Dev Notes

Various Cheat Sheets and Resources by David Egan/Carawebs.

Radix 64 Encoding: Implementation in C


C, Encoding
David Egan

Radix 64 or base 64 is a binary-to-text encoding system that is designed to allow binary data to be represented in ASCII string format. This is an educational project accepts a string from a user and Radix 64 encodes it.

A GitHub repo accompanies this post, with a working example in C.

What is Radix 64 Encoding?

Radix 64 encoding allows binary data stored in octets (i.e. bytes) to be expressed as printable characters.

Radix-64 characters require the binary input to be split into blocks of 6. These numbers (which all range from 0 - 63) are then mapped onto a character set of printable characters.

The Radix 64 characterset includes:

  • A-Z
  • a-z
  • 0-9
  • The additional characters ‘+’ and ‘/’

This amounts to a total of 64 symbols. To encode binary data into Radix 64, data is parsed in 6-bit blocks (i.e. such that each block has a maximum value of 64), and the number represented by each 6-bit block is used to look up a Radix 64 character.

Number of Output Bytes

Radix 64 encoding results in 33% more bytes - every 3 input bytes is converted to 4 output.

Given n input bytes, the output will be:

4⌈n/3⌉

The ceiling brackets ⌈x⌉ mean round the number to the upper integer. In words, this expression would be:

“The number of output characters is n divided by 3, rounded up to the next whole number and then multiplied by 4”.

Example: PGP Messages

A good example is the ascii-armor output from PGP:

jA0ECgMCl9ViayBOZkZg0kkBDqU+4ofR+bJDXd+cpfAQCk30pFcK4QmtFXYivhqy
N8WrBUN8ala9bJ8ON2+COaB1ls+Pr9ohpiWSQLlC6t6/fQLSsHFLCJq5
=GH0r

The above example is the ciphertext (excluding cleartext message headers) that results from ASCII armored symmetric encryption of the string “Hello World!” (additional metadata is added by PGP - including a salt and the cipher algorithm designator).

Note that the encrypted message consists of Radix 64 characters exclusively, with the ‘=’ sign used as padding - so in the message above, data after the ‘=’ is not part of the message. You wouldn’t see this padding if the number of the plaintext bytes was an exact multiple of three (and therefore did not require padding).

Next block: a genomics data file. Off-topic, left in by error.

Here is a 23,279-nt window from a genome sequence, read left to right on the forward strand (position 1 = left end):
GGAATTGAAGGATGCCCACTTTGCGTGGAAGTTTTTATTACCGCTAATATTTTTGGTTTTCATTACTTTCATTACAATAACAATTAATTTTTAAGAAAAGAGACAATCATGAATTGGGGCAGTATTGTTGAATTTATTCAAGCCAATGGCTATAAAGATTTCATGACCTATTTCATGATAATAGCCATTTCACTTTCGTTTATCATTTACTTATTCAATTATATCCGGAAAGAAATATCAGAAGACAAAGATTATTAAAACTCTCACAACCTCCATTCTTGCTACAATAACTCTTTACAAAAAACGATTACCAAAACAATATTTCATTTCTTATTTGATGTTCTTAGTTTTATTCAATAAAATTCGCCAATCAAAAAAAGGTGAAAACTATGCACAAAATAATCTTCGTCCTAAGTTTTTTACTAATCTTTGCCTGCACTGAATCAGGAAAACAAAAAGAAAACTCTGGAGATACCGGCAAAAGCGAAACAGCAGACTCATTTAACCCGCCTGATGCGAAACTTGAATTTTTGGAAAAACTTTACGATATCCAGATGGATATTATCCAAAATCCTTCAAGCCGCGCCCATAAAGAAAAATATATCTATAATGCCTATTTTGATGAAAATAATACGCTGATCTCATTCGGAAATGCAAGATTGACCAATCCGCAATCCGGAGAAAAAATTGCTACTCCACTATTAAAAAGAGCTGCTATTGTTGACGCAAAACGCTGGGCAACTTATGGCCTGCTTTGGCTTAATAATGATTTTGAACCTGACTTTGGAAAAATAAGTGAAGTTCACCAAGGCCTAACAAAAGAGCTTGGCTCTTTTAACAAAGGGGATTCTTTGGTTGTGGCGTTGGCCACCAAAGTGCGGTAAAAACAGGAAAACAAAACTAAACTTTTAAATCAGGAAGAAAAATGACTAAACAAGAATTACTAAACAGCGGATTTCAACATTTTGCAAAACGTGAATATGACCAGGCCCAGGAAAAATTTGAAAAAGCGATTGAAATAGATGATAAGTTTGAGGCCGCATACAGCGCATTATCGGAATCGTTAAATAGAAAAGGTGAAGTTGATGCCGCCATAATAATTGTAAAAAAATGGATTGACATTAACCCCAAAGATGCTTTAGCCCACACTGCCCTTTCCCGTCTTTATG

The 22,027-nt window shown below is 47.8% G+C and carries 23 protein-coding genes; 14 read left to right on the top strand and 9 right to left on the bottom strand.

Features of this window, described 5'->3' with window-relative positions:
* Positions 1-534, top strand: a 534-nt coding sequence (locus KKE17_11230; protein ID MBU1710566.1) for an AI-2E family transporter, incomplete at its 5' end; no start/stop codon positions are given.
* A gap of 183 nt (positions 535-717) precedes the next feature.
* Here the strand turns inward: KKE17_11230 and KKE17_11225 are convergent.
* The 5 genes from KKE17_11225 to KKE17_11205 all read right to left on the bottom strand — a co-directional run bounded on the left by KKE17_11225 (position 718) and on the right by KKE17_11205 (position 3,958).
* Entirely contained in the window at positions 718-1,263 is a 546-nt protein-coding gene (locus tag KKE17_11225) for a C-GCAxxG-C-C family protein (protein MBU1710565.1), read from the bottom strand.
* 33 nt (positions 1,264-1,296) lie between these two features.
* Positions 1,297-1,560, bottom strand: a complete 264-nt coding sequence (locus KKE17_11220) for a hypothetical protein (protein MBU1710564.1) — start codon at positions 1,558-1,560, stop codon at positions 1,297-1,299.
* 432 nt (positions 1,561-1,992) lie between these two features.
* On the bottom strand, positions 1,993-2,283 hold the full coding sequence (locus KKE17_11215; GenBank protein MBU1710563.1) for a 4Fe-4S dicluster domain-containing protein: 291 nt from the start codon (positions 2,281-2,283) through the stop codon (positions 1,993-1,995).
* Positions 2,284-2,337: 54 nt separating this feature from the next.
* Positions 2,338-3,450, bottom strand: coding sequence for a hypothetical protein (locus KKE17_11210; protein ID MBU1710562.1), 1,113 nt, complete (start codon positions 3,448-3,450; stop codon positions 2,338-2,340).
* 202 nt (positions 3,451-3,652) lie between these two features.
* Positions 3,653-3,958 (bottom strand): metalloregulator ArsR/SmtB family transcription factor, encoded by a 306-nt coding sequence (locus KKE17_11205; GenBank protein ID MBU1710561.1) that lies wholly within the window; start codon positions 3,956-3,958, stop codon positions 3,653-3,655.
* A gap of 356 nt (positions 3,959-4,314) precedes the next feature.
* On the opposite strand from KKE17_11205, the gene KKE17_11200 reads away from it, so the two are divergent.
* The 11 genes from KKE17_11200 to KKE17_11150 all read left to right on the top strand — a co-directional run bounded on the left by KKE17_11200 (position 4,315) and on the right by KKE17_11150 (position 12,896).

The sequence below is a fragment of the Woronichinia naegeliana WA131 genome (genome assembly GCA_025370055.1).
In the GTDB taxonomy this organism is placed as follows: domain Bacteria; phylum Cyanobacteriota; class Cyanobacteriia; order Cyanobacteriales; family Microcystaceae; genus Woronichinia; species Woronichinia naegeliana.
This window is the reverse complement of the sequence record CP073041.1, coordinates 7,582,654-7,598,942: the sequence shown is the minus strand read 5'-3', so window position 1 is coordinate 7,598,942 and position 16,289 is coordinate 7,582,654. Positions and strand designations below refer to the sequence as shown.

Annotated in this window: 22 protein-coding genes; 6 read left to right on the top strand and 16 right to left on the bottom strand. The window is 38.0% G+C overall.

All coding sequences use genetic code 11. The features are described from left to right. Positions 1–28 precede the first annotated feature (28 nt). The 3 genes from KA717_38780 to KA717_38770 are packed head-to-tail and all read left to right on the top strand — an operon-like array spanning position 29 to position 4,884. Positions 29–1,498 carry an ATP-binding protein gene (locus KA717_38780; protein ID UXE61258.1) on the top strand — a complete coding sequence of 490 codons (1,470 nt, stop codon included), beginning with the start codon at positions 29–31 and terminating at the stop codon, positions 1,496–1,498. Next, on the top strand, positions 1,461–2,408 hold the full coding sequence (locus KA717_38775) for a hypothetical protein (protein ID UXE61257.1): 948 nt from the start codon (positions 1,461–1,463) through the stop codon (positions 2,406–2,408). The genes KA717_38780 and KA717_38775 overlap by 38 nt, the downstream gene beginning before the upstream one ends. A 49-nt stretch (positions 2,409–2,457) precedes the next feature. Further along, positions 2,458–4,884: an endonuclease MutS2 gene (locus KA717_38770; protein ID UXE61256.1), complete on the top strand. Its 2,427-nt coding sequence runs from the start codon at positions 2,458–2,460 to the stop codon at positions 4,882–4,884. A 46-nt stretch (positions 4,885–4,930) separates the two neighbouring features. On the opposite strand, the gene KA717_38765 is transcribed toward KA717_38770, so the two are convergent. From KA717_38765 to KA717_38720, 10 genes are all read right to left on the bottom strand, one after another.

By definition, each byte of the original ciphertext was a number from 0-255. Some of these numbers do not map to printable ASCII characters. Encoding the message as Radix 64 allows the message to be printed and/or sent as an email or text message - modes of communication which do not allow the transfer of binary data.

The Radix 64 Alphabet

Index R64 value  Index R64 value  Index R64 value  Index R64 value
0     A          17    R          34    i          51   z
1     B          18    S          35    j          52   0
2     C          19    T          36    k          53   1
3     D          20    U          37    l          54   2
4     E          21    V          38    m          55   3
5     F          22    W          39    n          56   4
6     G          23    X          40    o          57   5
7     H          24    Y          41    p          58   6
8     I          25    Z          42    q          59   7
9     J          26    a          43    r          60   8
10    K          27    b          44    s          61   9
11    L          28    c          45    t          62   +
12    M          29    d          46    u          63   /
13    N          30    e          47    v
14    O          31    f          48    w         (pad) =
15    P          32    g          49    x
16    Q          33    h          50    y

Example Radix 64 Encoding

Radix 64 encoding can be difficult to get your head around. Before building a programme to do the encoding, it can help to step through the process manually.

This example will encode the string ‘david’ into Radix 64.

  • The string is represented by 5 chars.
  • The total size in bits (assuming that one char == 1 byte) is given by 8 x 5 = 40 bits.
  • Dividing the total number of bits by 6 leaves remainder 4 - therefore 7 sextuplets will be needed to represent the string in Radix 64
  • The last sextuplet will have 2 bits of padding. When this is the case, ‘=’ padding character is added.
                +-----------+-----------+-----------+-----------+-----------+
char:           | 'd'       | 'a'       | 'v'       | 'i'       | 'd'       |
                +-----------+-----------+-----------+-----------+-----------+
binary:         | 011001 00 | 0110 0001 | 01 110110 | 011010 01 | 0110 0100 |
                |                                                           |
6 bit groups:   | 011001 | 000110 | 000101 | 110110 | 011010 | 010110 | 0100  | 00  |
Decimal output: | 25     | 6      | 5      | 54     | 26     | 22     | 16    |     |
                +--------+--------+--------+--------+--------+--------+-------+-----+
Radix-64 chars  | Z      | G      | F      | 2      | a      | W      | Q     | =   |
                +--------+--------+--------+--------+--------+--------+-------+-----+

Radix 64 Encoding in C

The encoding takes place in the function base64Encode(), defined in base64.c.

The function receives:

  • The input buffer inputBuffer - which is a pointer to a character array (a c-style string) that contains the user input
  • The output buffer b64Buffer - a pointer to a dynamically allocated section of memory, sufficient to contain the Radix 64 encoded output